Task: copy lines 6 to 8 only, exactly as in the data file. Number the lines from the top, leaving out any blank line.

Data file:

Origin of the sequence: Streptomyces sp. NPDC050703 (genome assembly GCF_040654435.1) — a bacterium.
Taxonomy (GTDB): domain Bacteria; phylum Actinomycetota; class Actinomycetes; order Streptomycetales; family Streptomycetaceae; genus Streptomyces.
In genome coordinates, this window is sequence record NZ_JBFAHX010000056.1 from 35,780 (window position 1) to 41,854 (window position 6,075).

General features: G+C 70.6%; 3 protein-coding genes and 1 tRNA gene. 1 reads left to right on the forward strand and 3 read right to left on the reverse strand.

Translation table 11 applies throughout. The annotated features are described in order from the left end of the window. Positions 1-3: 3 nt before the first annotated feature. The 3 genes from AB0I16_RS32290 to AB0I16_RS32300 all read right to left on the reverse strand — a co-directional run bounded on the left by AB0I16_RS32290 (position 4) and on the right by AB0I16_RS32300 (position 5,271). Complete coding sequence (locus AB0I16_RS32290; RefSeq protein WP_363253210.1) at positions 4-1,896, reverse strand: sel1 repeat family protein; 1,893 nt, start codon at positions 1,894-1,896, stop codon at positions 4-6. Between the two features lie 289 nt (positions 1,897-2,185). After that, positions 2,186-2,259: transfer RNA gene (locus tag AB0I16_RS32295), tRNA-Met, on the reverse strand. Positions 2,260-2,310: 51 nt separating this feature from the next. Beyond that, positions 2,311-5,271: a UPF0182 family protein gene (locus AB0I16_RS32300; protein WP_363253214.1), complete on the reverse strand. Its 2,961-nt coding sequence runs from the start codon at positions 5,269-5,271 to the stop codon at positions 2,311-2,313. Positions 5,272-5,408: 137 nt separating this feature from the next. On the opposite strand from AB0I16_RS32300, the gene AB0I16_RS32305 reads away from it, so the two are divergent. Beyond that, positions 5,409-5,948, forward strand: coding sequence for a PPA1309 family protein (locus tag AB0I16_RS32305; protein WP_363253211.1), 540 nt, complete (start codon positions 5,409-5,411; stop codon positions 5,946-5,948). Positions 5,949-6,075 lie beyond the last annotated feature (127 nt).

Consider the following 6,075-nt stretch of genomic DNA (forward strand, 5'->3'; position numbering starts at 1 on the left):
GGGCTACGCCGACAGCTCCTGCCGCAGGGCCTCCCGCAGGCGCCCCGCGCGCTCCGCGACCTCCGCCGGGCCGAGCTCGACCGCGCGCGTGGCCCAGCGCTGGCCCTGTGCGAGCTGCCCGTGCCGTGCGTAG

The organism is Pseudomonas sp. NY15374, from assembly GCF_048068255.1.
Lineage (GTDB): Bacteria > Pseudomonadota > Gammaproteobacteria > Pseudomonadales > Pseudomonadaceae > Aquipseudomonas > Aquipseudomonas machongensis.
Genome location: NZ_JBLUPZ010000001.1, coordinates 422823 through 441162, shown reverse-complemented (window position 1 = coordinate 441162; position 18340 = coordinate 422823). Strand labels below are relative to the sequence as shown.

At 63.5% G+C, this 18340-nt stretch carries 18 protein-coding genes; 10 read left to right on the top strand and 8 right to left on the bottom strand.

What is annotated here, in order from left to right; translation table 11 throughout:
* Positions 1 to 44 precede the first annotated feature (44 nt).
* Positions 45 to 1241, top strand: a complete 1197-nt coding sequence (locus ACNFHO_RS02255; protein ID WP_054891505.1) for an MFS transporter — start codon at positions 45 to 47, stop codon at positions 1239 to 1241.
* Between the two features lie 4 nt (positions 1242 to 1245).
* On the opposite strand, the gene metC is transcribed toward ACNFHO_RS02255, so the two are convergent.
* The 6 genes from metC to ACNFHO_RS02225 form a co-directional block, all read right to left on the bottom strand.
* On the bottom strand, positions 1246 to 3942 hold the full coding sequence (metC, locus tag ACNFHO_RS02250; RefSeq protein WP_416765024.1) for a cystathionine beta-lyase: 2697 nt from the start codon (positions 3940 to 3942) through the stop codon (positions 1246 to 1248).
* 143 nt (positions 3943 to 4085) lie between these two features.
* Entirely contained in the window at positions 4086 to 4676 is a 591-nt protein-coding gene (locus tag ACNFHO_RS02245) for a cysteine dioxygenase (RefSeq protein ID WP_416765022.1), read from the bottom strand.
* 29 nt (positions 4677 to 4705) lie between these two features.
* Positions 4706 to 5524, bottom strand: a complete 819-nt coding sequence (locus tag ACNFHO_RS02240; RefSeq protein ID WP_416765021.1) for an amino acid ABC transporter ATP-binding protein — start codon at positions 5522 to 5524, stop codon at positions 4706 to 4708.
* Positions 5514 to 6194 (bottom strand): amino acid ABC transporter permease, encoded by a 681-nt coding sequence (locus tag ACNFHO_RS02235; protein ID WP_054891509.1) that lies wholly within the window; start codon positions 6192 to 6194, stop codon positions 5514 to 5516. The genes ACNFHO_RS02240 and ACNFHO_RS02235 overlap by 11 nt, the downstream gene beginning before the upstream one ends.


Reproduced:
Consider the following 6,075-nt stretch of genomic DNA (forward strand, 5'->3'; position numbering starts at 1 on the left):
GGGCTACGCCGACAGCTCCTGCCGCAGGGCCTCCCGCAGGCGCCCCGCGCGCTCCGCGACCTCCGCCGGGCCGAGCTCGACCGCGCGCGTGGCCCAGCGCTGGCCCTGTGCGAGCTGCCCGTGCCGTGCGTAG

The organism is Pseudomonas sp. NY15374, from assembly GCF_048068255.1.